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Question DetailsAsked on 10/12/2015

why is there white powdery stuff growing on inside masonry around my chimney?

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3 Answers

0
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Sounds like either mildew or feather mold (very feathery like cobwebs usually) or lime bloom (more of a powdery buildup) - in either case, caused by moisture passing through the brick and either staying moist enough it supports mildew/mold growth, or wicking through and depositing lime from the mortar on the surface. Sounds like you have a chimney leak - leaking crown or leaking / missing cap maybe.


Chimney Sweep would be your Search the List category for inspection and repair - and if has not been cleaned in awhile, should probably do that as well - may well be required anyway so he can see what is going on inside the chimney.

Answered 3 years ago by LCD

1
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This is called efflorescence, a mix of inorganic salts caused by water getting into the masonry. If you have a concrete slab foundation, this water could be coming from the slab. The water enters the wall from the exterior and evaporates to the interior, depositing the salts. They wash off with water, but they will continue until the water problems is solved.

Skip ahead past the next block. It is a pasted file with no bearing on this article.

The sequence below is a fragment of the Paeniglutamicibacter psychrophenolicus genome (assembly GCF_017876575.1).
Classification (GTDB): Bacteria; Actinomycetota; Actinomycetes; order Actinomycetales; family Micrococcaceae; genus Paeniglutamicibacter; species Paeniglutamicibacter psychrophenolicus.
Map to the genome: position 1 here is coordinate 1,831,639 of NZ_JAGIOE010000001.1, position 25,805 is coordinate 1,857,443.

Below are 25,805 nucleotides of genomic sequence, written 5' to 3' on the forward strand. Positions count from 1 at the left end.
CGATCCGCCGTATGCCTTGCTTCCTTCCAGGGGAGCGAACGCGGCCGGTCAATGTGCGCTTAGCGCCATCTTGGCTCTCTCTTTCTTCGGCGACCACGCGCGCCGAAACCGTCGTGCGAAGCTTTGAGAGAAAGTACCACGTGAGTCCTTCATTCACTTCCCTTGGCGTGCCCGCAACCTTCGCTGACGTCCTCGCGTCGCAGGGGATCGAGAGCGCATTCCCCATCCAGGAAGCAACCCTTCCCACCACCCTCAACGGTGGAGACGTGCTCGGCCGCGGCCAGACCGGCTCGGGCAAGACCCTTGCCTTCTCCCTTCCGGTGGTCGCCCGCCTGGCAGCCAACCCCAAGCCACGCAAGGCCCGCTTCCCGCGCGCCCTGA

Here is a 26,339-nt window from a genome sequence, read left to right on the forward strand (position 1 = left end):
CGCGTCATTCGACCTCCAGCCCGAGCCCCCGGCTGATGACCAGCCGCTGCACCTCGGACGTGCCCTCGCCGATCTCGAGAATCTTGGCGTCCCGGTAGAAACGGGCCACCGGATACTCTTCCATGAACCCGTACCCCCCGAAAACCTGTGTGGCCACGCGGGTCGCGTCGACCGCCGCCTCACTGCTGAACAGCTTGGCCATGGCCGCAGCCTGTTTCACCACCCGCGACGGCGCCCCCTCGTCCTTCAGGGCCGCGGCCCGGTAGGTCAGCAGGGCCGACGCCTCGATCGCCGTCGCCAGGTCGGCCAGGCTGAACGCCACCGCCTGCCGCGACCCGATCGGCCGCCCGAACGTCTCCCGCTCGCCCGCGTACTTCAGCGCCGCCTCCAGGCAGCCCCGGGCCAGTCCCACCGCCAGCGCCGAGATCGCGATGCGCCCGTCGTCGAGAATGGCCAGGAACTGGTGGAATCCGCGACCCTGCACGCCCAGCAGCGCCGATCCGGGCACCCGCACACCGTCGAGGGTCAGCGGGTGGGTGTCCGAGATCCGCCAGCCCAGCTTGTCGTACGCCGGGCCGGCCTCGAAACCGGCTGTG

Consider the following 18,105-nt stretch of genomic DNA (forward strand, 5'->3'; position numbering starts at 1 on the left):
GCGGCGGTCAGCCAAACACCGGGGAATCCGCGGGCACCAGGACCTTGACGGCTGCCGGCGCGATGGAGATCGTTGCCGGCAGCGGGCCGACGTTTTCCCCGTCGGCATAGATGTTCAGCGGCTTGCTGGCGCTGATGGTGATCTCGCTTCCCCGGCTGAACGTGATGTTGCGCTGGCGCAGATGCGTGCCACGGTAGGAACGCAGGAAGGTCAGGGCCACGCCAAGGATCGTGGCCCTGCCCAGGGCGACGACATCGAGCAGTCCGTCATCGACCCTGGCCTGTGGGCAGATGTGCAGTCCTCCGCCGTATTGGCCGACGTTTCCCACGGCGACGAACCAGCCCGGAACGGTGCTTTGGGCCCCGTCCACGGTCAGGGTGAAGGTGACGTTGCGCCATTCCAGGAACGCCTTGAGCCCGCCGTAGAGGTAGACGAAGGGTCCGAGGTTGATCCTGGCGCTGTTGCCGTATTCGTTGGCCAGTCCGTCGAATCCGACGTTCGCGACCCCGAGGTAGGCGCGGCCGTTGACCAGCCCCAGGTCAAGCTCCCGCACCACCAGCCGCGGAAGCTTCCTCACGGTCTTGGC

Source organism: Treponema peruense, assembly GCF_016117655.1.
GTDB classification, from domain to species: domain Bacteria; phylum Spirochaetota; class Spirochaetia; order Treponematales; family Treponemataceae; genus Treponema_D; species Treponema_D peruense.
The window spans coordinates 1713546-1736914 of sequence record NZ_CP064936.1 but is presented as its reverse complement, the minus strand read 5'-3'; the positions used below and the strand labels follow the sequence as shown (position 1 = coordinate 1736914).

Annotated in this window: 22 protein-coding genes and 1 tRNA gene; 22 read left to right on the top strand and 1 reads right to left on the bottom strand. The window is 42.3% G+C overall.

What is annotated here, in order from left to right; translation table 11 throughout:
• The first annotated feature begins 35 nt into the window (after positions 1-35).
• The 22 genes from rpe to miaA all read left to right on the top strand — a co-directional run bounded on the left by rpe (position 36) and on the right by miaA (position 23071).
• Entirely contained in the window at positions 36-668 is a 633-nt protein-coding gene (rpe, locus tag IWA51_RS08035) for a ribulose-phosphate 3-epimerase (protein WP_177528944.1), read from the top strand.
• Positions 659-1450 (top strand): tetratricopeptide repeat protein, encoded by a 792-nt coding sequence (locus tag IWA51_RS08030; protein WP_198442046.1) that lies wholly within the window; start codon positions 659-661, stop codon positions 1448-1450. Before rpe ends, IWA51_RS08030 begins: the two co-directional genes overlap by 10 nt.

Answered 3 years ago by iamgerardj

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BTW - if effloresence, that is material that is being leached out of the mortar, so the mortar is losing the strength the longer it goes on - a little is not critical, but years worth can be. Vinegar will remove it, but go careful not to get it on the mortar joints because vinegar will dissolve it - use a wetted but wrung out firm sponge so you are running over the surface rather than into the mortar joints, and work diagonally to the bricks except for the last pass to avoid working down into the mortar joints. And sponge off with wet (but not dripping) sponge for several passes to remove residual veingar, because many bricks have enough limestone or similar materials in the clay to be damaged by prolonged exposure too.


Bear in mind, if your bricks have soot on them (from fireplace or artistic) this process will stain or blotch it - no avoiding that, though to just remove the bloom you can use a still bristle brush like a horse brush or toothbrush to just dry scrub it off. Do NOT get on hearth or rug where it can get ground in and leave a white mark.

Answered 3 years ago by LCD




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